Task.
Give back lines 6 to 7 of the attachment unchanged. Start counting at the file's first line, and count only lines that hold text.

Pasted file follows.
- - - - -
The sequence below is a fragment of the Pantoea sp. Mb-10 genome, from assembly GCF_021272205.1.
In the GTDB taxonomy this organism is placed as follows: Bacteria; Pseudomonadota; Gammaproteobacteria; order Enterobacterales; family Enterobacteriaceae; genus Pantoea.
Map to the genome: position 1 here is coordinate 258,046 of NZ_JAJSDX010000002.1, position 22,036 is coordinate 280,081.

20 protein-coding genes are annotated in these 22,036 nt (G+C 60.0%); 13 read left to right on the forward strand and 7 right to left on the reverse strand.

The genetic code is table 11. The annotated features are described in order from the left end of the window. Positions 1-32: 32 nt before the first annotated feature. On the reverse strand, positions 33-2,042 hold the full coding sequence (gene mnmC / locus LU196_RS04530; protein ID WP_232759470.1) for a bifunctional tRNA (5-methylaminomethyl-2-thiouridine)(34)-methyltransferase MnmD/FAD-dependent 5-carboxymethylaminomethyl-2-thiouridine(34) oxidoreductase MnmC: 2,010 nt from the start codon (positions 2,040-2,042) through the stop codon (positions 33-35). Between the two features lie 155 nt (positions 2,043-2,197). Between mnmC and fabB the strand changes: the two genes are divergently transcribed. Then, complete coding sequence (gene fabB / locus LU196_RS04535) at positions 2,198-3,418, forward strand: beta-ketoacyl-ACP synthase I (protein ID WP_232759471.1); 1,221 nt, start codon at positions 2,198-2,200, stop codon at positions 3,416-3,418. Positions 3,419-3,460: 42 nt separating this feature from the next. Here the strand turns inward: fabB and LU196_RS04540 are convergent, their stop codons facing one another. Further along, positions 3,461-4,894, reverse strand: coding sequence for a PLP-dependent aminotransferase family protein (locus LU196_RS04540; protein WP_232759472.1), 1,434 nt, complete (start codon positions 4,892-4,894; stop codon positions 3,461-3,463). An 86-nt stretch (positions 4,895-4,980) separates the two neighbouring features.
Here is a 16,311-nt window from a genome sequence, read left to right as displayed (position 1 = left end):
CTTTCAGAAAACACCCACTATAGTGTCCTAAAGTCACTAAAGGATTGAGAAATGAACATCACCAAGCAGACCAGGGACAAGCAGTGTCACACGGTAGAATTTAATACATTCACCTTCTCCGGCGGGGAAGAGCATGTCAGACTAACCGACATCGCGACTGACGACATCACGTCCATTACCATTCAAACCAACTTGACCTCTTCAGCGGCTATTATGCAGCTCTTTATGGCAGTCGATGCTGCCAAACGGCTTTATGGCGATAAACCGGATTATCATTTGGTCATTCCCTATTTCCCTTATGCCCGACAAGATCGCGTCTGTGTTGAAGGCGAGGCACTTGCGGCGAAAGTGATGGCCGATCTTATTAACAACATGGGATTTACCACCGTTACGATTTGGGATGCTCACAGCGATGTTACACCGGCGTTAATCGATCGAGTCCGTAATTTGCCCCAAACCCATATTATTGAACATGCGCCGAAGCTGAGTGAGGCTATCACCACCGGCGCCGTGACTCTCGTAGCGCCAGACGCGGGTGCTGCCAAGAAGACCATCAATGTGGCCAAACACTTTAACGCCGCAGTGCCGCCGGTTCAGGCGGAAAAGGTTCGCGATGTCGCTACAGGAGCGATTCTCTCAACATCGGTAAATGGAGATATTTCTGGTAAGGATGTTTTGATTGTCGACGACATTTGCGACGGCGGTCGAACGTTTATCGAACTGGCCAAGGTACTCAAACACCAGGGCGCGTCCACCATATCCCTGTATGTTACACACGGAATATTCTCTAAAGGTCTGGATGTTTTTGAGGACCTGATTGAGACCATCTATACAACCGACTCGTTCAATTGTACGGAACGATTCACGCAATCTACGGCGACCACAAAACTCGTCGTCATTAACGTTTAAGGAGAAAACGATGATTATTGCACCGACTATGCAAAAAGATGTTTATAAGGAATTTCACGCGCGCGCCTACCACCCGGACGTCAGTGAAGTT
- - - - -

Here is a 16,311-nt window from a genome sequence, read left to right as displayed (position 1 = left end):
CTTTCAGAAAACACCCACTATAGTGTCCTAAAGTCACTAAAGGATTGAGAAATGAACATCACCAAGCAGACCAGGGACAAGCAGTGTCACACGGTAGAATTTAATACATTCACCTTCTCCGGCGGGGAAGAGCATGTCAGACTAACCGACATCGCGACTGACGACATCACGTCCATTACCATTCAAACCAACTTGACCTCTTCAGCGGCTATTATGCAGCTCTTTATGGCAGTCGATGCTGCCAAACGGCTTTATGGCGATAAACCGGATTATCATTTGGTCATTCCCTATTTCCCTTATGCCCGACAAGATCGCGTCTGTGTTGAAGGCGAGGCACTTGCGGCGAAAGTGATGGCCGATCTTATTAACAACATGGGATTTACCACCGTTACGATTTGGGATGCTCACAGCGATGTTACACCGGCGTTAATCGATCGAGTCCGTAATTTGCCCCAAACCCATATTATTGAACATGCGCCGAAGCTGAGTGAGGCTATCACCACCGGCGCCGTGACTCTCGTAGCGCCAGACGCGGGTGCTGCCAAGAAGACCATCAATGTGGCCAAACACTTTAACGCCGCAGTGCCGCCGGTTCAGGCGGAAAAGGTTCGCGATGTCGCTACAGGAGCGATTCTCTCAACATCGGTAAATGGAGATATTTCTGGTAAGGATGTTTTGATTGTCGACGACATTTGCGACGGCGGTCGAACGTTTATCGAACTGGCCAAGGTACTCAAACACCAGGGCGCGTCCACCATATCCCTGTATGTTACACACGGAATATTCTCTAAAGGTCTGGATGTTTTTGAGGACCTGATTGAGACCATCTATACAACCGACTCGTTCAATTGTACGGAACGATTCACGCAATCTACGGCGACCACAAAACTCGTCGTCATTAACGTTTAAGGAGAAAACGATGATTATTGCACCGACTATGCAAAAAGATGTTTATAAGGAATTTCACGCGCGCGCCTACCACCCGGACGTCAGTGAAGTT